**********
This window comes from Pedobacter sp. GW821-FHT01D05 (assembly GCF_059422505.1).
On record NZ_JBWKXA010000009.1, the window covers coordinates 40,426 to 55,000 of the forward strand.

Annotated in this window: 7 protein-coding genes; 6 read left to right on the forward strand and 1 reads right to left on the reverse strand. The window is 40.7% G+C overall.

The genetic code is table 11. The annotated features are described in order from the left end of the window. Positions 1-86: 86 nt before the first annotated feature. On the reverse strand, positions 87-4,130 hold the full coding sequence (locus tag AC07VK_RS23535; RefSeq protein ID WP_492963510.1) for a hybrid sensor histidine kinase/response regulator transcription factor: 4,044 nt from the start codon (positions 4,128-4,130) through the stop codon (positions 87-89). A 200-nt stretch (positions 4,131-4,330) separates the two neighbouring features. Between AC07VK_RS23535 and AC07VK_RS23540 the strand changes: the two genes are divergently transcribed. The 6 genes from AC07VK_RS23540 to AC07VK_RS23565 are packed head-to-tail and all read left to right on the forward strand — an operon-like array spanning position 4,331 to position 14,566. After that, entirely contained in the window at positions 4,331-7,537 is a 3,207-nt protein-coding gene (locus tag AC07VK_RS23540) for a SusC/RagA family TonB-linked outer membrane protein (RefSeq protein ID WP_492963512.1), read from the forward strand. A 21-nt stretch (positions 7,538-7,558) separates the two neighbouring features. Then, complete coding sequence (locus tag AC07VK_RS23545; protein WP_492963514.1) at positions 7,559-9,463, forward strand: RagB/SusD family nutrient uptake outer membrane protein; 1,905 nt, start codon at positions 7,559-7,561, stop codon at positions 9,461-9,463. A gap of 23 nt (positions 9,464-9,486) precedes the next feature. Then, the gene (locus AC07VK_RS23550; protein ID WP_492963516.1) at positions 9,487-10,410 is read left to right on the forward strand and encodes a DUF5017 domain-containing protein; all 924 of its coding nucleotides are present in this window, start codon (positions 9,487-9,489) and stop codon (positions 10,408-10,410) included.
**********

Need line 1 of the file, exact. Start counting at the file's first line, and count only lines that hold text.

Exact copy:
This window comes from Pedobacter sp. GW821-FHT01D05 (assembly GCF_059422505.1).